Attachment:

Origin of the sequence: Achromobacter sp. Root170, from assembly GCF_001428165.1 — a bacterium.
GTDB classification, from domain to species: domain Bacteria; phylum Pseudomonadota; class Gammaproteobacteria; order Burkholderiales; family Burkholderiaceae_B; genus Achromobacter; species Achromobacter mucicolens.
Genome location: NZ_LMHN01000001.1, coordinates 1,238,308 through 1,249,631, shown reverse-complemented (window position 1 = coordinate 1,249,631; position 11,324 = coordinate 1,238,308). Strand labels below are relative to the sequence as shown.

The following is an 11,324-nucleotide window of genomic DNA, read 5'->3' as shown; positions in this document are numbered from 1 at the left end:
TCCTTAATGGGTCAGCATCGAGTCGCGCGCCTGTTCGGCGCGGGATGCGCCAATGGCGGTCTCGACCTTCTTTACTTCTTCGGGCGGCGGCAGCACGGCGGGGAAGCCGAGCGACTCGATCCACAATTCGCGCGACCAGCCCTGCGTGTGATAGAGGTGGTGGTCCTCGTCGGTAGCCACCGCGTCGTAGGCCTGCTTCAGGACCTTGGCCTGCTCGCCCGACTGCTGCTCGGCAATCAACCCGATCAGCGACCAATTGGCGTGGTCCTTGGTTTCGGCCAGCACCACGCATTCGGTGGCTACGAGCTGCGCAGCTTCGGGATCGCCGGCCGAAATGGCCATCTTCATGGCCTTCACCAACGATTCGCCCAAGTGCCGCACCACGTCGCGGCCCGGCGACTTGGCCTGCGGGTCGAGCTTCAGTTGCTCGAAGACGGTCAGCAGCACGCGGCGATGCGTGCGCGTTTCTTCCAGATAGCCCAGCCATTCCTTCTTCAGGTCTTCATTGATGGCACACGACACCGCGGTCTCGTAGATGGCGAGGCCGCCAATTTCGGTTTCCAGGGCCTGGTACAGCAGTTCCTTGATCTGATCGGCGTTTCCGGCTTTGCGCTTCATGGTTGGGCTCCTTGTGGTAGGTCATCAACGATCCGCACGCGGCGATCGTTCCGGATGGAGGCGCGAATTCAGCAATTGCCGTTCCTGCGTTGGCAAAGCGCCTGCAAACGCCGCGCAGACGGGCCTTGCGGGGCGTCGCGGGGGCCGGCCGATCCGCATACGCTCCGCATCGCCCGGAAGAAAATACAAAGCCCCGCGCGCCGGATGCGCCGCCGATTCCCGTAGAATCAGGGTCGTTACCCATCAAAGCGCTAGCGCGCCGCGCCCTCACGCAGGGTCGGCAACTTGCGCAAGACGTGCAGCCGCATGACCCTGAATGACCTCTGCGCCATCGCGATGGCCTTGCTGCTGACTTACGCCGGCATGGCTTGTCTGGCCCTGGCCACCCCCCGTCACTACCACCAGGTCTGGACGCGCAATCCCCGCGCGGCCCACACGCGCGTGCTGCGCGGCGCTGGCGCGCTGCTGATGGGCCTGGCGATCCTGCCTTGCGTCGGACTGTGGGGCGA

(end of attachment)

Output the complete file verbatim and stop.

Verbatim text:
Origin of the sequence: Achromobacter sp. Root170, from assembly GCF_001428165.1 — a bacterium.
GTDB classification, from domain to species: domain Bacteria; phylum Pseudomonadota; class Gammaproteobacteria; order Burkholderiales; family Burkholderiaceae_B; genus Achromobacter; species Achromobacter mucicolens.
Genome location: NZ_LMHN01000001.1, coordinates 1,238,308 through 1,249,631, shown reverse-complemented (window position 1 = coordinate 1,249,631; position 11,324 = coordinate 1,238,308). Strand labels below are relative to the sequence as shown.

The following is an 11,324-nucleotide window of genomic DNA, read 5'->3' as shown; positions in this document are numbered from 1 at the left end:
TCCTTAATGGGTCAGCATCGAGTCGCGCGCCTGTTCGGCGCGGGATGCGCCAATGGCGGTCTCGACCTTCTTTACTTCTTCGGGCGGCGGCAGCACGGCGGGGAAGCCGAGCGACTCGATCCACAATTCGCGCGACCAGCCCTGCGTGTGATAGAGGTGGTGGTCCTCGTCGGTAGCCACCGCGTCGTAGGCCTGCTTCAGGACCTTGGCCTGCTCGCCCGACTGCTGCTCGGCAATCAACCCGATCAGCGACCAATTGGCGTGGTCCTTGGTTTCGGCCAGCACCACGCATTCGGTGGCTACGAGCTGCGCAGCTTCGGGATCGCCGGCCGAAATGGCCATCTTCATGGCCTTCACCAACGATTCGCCCAAGTGCCGCACCACGTCGCGGCCCGGCGACTTGGCCTGCGGGTCGAGCTTCAGTTGCTCGAAGACGGTCAGCAGCACGCGGCGATGCGTGCGCGTTTCTTCCAGATAGCCCAGCCATTCCTTCTTCAGGTCTTCATTGATGGCACACGACACCGCGGTCTCGTAGATGGCGAGGCCGCCAATTTCGGTTTCCAGGGCCTGGTACAGCAGTTCCTTGATCTGATCGGCGTTTCCGGCTTTGCGCTTCATGGTTGGGCTCCTTGTGGTAGGTCATCAACGATCCGCACGCGGCGATCGTTCCGGATGGAGGCGCGAATTCAGCAATTGCCGTTCCTGCGTTGGCAAAGCGCCTGCAAACGCCGCGCAGACGGGCCTTGCGGGGCGTCGCGGGGGCCGGCCGATCCGCATACGCTCCGCATCGCCCGGAAGAAAATACAAAGCCCCGCGCGCCGGATGCGCCGCCGATTCCCGTAGAATCAGGGTCGTTACCCATCAAAGCGCTAGCGCGCCGCGCCCTCACGCAGGGTCGGCAACTTGCGCAAGACGTGCAGCCGCATGACCCTGAATGACCTCTGCGCCATCGCGATGGCCTTGCTGCTGACTTACGCCGGCATGGCTTGTCTGGCCCTGGCCACCCCCCGTCACTACCACCAGGTCTGGACGCGCAATCCCCGCGCGGCCCACACGCGCGTGCTGCGCGGCGCTGGCGCGCTGCTGATGGGCCTGGCGATCCTGCCTTGCGTCGGACTGTGGGGCGA